A bit-more-than-a-month update

rainbow flag : banner, harvey milk plaza, castro, san francisco (2012) Photo by torbakhopper.

Happy Pride Month—it’s been more than a month since we launched this study, and what a month it’s been!

Back on May 7, we opened an online survey of folks working in science, technology, engineering, and mathematics who identify as lesbian, gay, bisexual, trans*, and queer. As of today, 1,523 people have answered the call—out of which, 1,180 participants have completed the key survey questions on their identity and experience.

Our “snowball sampling” method of asking participants to pass along links to the study has been extremely successful: we know that the survey has been mentioned in at least 185 tweets, recommended 467 times on Facebook, and shared 20 times on Google+. We’ve been linked from websites we know well—like It’s Okay to Be Smart and Minority Postdoc—and also from new friends like Geek Feminism, The Asexual Agenda, the University of North Carolina at Charlotte, Lab and Field, and many, many folks on Tumblr.

We’ve been especially glad to hear from folks working in industry or research outside of academia—if you haven’t already, please help us reach out to other folks in the private sector, outside the networks we’re more familiar with as university researchers. And, to those of you in academia, we greatly appreciate your sharing the survey with friends and colleagues working both within and outside of university settings.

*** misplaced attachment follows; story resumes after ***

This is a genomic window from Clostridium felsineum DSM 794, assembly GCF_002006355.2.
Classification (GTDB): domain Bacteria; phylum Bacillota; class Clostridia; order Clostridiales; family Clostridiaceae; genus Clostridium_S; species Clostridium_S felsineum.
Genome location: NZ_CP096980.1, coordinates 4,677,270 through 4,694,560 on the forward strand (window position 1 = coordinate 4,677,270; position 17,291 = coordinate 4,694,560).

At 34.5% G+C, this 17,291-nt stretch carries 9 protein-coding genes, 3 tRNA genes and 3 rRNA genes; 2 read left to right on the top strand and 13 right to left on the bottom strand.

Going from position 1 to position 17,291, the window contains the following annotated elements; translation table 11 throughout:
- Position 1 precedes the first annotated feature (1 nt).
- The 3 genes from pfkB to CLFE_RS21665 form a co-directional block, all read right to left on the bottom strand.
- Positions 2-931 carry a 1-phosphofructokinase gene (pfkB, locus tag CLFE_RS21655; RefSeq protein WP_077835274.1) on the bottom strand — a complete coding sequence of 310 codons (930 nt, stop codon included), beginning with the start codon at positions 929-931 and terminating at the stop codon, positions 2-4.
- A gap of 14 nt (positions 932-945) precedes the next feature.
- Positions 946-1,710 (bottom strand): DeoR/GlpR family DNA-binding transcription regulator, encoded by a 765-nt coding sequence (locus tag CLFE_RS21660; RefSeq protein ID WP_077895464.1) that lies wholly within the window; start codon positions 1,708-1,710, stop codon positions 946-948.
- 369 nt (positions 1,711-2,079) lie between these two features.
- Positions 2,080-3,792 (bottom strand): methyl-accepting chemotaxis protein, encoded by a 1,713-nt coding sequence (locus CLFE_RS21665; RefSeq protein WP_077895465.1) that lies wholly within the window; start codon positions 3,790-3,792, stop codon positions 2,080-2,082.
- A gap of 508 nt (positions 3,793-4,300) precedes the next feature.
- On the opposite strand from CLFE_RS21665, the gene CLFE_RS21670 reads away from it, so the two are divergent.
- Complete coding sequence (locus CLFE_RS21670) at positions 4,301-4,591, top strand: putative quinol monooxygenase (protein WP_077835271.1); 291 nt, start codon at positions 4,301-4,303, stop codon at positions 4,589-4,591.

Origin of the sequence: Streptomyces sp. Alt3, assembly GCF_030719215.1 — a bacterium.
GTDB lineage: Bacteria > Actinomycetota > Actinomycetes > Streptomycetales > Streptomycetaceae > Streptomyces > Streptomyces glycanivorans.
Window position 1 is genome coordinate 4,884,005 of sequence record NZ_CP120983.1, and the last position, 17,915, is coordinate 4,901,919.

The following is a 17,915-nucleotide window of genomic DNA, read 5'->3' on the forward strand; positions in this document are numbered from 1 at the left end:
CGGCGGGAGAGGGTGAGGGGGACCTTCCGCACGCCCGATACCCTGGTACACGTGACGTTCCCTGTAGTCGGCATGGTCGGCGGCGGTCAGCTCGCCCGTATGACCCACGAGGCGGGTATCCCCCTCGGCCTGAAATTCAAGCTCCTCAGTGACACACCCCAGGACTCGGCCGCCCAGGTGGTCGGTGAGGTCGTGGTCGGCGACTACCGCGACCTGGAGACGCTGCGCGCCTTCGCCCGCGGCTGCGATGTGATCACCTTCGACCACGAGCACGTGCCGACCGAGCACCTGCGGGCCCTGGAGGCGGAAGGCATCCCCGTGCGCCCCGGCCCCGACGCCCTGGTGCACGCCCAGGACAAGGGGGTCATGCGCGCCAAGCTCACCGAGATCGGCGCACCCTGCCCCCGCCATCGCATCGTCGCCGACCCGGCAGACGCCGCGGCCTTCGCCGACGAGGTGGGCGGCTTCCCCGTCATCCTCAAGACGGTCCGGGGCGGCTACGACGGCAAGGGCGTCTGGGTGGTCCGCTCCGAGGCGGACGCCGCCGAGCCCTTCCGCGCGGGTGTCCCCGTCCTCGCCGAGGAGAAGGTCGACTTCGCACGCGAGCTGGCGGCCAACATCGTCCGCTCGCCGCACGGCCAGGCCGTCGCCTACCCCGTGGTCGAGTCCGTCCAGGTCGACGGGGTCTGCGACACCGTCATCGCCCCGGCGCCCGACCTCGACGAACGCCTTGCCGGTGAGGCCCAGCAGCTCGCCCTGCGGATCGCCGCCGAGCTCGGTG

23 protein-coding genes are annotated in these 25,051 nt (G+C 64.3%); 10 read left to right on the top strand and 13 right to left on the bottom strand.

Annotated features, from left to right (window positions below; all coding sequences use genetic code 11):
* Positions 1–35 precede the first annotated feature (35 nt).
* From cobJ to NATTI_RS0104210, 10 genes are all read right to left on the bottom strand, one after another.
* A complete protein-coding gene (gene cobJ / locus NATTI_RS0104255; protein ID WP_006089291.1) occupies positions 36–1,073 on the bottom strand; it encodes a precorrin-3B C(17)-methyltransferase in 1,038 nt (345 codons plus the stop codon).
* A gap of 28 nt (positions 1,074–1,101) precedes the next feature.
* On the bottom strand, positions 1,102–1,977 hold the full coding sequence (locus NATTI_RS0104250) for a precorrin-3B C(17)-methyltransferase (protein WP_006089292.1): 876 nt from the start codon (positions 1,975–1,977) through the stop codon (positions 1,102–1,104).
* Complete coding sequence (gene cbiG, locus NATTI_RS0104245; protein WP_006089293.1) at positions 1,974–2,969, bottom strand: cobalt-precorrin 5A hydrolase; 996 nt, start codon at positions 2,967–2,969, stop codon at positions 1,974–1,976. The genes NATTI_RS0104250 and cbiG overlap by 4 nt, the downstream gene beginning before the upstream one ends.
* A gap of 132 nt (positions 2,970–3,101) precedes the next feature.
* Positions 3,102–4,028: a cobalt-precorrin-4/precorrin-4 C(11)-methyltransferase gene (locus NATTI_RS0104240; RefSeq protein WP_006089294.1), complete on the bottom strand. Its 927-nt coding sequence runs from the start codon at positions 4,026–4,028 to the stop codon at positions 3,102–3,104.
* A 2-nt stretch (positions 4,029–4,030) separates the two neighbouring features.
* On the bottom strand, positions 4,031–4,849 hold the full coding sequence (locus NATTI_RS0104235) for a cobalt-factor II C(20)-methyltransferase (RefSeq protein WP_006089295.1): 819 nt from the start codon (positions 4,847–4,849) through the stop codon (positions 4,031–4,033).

All in all, it’s been a fantastic response, and we have reason to think that there are still a lot more potential participants left to reach.

What have we learned so far? Participants are from every region of the U.S. and dozens of other nations, and working in research fields from evolutionary biology to particle physics. We’re getting glimpses of complex personal stories about how folks integrate their identities with their careers—or how they keep them separate—and how who we are affects where we live and what we study. We’ve also heard from a number of people whose stories are more nuanced than what we can easily capture with options in radio-button lists and drop-down menus.

And we’re already working to better understand the kind of complexity that doesn’t fit in a multiple-choice webform. Many of you have already received one of the hundreds of e-mails we’ve sent with a list of open-ended followup questions—and 101 of you have already sent back amazingly thoughtful, in-depth answers to this second phase of our study. Soon we’ll begin the third phase, contacting volunteers for one-on-one interviews to better understand the answers to the phase two questions, and to have truly open-ended conversations about how our identities interact with our chosen careers.

Thanks to everyone who’s helped with this work—those who’ve shared the link to the study, promoted it on blogs and e-mail chains and LinkedIn groups, and especially to everyone who’s participated in the online questionnaire and answered followup questions.

We’ve been overwhelmed by the positive response to this project, and we’re excited to start analyzing and synthesizing all of this data.

—Jeremy and Allison

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